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Long-tailed tit

Aegithalos caudatus

Photo by Chris Romeiks (Vogelart)

Common name:
long-tailed tit (en); chapim-rabilongo (pt); mésange à longue queue (fr); mito común (es); schwanzmeise (de)

Order Passeriformes
Family Aegithalidae

The long-tailed tit is found across most of Europe and, through Turkey and the Ukraine, into the Caucasus and northern Iran, and along the middle latitudes of central Asia through southern Russia, northern Kazakhstan and northern Mongolia into north-eastern and central China, Korea and Japan.

These birds are 13-16 cm long, including a 6-10 cm long tail. They have a wingspan of 16-19 cm and weigh 7-10 g.

The long-tailed tit is mostly found in temperate, deciduous and mixed forests, but also uses a range of other habitats such as boreal forests, scrublands, marshes and bogs, pastures, arable land, rural gardens and even urban areas.

They are mainly insectivorous, taking the eggs and larvae of butterflies and moths but also other small insects that are gleaned from the foliage. During autumn and winter they also take seeds and other vegetable matter.

Long-tailed tits breed in February-June. They are monogamous and nest in an elaborate sphere made of moss, hair, lichens, spider webs and feathers, placed in a fork in a tree or scrub 1,5-15 m above the ground. The female lays 7-12 whitish eggs with reddish-brown spots, which she incubates alone for 12-21 days while the male brings her food. The chicks are fed by both parents and often helpers, fledging 14-19 days after hatching.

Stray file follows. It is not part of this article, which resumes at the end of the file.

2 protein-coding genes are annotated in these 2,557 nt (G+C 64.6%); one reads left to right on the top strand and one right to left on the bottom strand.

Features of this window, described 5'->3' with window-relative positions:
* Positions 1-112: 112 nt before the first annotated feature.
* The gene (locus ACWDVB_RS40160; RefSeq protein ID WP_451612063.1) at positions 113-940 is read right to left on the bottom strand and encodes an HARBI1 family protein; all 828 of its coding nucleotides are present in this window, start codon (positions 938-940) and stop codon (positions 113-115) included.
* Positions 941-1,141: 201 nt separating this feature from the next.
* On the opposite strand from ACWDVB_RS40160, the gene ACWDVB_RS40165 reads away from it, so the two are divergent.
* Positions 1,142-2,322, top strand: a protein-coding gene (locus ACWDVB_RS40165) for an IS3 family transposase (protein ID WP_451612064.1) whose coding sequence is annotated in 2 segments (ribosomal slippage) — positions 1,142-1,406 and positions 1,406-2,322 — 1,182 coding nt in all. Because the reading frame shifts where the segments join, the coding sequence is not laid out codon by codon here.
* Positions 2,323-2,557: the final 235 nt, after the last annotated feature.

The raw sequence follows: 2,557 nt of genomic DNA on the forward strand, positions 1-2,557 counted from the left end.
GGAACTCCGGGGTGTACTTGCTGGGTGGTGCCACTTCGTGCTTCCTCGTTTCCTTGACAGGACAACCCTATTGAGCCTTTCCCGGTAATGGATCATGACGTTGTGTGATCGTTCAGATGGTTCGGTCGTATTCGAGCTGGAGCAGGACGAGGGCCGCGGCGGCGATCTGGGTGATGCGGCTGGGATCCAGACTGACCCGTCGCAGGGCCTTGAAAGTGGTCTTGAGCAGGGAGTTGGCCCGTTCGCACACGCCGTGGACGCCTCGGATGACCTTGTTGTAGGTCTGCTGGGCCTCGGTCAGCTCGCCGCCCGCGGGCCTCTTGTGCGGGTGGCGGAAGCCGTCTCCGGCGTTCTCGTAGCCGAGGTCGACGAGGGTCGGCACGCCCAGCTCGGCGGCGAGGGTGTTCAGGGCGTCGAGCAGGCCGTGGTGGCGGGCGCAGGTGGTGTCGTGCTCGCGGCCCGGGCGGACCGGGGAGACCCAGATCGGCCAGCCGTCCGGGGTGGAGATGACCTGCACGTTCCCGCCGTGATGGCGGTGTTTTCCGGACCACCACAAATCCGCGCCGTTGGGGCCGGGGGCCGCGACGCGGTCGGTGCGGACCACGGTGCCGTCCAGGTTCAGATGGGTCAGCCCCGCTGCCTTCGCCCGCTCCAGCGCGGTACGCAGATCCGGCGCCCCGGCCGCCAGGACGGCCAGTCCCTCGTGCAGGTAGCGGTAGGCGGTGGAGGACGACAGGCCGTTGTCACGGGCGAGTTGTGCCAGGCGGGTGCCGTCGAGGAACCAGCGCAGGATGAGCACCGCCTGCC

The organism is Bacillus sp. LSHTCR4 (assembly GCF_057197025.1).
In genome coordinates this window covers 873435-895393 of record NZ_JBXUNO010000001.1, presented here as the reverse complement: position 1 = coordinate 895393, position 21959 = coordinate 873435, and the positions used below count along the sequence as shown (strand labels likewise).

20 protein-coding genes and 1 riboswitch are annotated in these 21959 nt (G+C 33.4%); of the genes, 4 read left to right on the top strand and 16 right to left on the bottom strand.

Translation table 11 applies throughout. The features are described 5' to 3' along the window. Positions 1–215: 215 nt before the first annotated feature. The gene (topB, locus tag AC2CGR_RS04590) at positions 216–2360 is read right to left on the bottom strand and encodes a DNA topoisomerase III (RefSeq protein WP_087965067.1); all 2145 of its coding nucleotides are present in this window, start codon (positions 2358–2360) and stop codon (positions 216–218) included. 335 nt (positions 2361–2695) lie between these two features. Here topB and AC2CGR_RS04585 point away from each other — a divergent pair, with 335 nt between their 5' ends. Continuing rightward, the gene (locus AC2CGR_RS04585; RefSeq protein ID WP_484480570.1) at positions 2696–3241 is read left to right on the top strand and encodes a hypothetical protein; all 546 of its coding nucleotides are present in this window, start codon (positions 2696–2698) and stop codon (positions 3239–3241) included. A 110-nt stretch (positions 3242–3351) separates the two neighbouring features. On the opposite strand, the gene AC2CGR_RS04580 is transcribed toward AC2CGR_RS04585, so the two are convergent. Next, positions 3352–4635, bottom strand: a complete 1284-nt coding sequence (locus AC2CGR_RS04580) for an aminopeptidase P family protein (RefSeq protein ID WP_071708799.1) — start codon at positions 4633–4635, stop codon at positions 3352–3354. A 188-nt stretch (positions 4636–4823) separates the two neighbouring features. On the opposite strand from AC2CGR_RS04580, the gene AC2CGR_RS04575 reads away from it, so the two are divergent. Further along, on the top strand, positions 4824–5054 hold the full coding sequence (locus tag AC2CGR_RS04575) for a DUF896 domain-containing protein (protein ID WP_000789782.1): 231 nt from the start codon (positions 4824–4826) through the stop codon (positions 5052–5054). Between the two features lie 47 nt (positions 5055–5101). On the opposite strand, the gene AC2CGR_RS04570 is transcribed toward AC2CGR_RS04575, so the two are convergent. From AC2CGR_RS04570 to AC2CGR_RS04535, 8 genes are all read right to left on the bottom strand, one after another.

IUCN status – LC (Least Concern)
This species has an extremely large breeding range and the global population is estimated at 30,6-144 million individuals. The population is suspected to be fluctuating owing to the effects of severe winters and recorded range expansions and regional declines in recent decades. Data from 21 European countries shows a moderate decline over the last 3 decades.

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